River Run Company, Inc., owner of the Attitash Mountain Village resort in Bartlett, New Hampshire, applied in September 2009 for a permit to place a sign along a local highway to advertise suites at the resort. River Run’s application was approved by the Town of Bartlett Zoning Board of Adjustment in January 2010, and the company erected the sign as planned at the resort’s west entrance. Some time thereafter, a smaller sign was added directing that the registration office was located 0.3 miles back on the left, where patrons could register for a suite at the resort. The lot on which the registration office is located is separate from the lot where the sign attachment was located, in violation of a local ordinance barring off-premises signs.
The Town’s Board of Selectmen informed River Run about the violation, prompting River Run to submit an amended sign permit application for the smaller registration sign, which the Selectboard denied. River Run tried to argue that the sign did not violate the ordinance because it was a “directory sign” under an Ordinance exemption, rather than an advertisement sign, but the Selectmen disagreed, finding that the sign was an advertisement for the registration office and, because it was not located on the same property as the registration office, was in violation of the ordinance. River Run appealed to the Town Zoning Board of Adjustment.
On considering the issue, the ZBA debated whether the “off-premises” portion of the ordinance should be construed to mean outside the total landholdings of the sign owner, or whether it must be restricted to merely the parcel on which the advertised location was present. The ZBA concluded that the registration sign in River Run’s case was a directional sign meant to point patrons toward the registration office, not a prohibited off-premise sign, finding against the Board of Selectmen. The Selectboard, after having its request for rehearing before the ZBA denied, filed an action against the ZBA in New Hampshire Superior Court. River Run intervened in the action.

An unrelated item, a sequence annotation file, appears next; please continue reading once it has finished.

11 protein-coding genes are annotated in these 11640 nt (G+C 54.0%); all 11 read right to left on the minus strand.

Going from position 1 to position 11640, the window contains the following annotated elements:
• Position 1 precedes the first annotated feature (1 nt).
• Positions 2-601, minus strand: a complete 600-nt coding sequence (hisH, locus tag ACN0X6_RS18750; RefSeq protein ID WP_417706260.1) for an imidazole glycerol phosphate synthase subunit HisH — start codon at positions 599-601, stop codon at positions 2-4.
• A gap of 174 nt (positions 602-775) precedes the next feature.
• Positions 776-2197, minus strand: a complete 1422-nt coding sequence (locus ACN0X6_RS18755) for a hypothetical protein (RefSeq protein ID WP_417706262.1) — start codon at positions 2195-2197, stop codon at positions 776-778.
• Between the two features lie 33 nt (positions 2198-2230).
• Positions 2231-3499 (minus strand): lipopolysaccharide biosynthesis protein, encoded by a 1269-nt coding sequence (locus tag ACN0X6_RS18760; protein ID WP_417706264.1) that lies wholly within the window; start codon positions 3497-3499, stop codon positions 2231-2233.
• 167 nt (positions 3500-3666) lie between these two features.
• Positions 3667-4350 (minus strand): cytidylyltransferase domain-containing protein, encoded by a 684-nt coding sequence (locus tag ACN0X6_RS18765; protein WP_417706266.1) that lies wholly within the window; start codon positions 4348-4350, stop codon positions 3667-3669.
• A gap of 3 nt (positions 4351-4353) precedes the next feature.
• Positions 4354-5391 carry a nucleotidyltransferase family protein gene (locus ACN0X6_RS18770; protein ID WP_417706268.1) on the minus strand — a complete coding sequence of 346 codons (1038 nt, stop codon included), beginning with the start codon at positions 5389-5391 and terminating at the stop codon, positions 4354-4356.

At trial, the Selectboard argued that the ordinance’s reference to directional signs being permitted on the “premises” meant the single lot of land upon which a sign’s subject matter referred, rather than multiple lots under the same ownership, as found by the ZBA. The trial court sided with the ZBA, finding that the sign was a directional sign exempt from the ordinance, and the Selectboard appealed, challenging the trial court’s interpretation of the term “premises” to mean multiple lots in common ownership as part of a resort complex, and challenging the trial court’s conclusion that River Run’s sign was a directional sign subject to exemption from the Town’s sign ordinance. After discussing at length the definition of the term “premises,” the appellate court concluded that “premises” included the buildings and grounds associated with the Attitash Mountain Village resort, including all of the lots owned by River Run regardless of whether they were separate related lots or one large parcel. The court could find no compelling reason among the Board of Selectmen’s arguments to conclude that premises should be interpreted in as narrow a fashion as the Selectmen advocated, and no reason to overturn the trial court’s holding. For that reason, the appellate court agreed that the registration sign in question was a directional sign exempt from the sign ordinance, holding in favor of the ZBA and River Run.
Town of Bartlett Board of Selectmen v. Town of Bartlett Zoning Board of Adjustment, 2013 WL 1497323 (N.H. 4/12/13)
The opinion can be accessed at: http://www.courts.state.nh.us/supreme/opinions/2013/2013031bartlett.pdf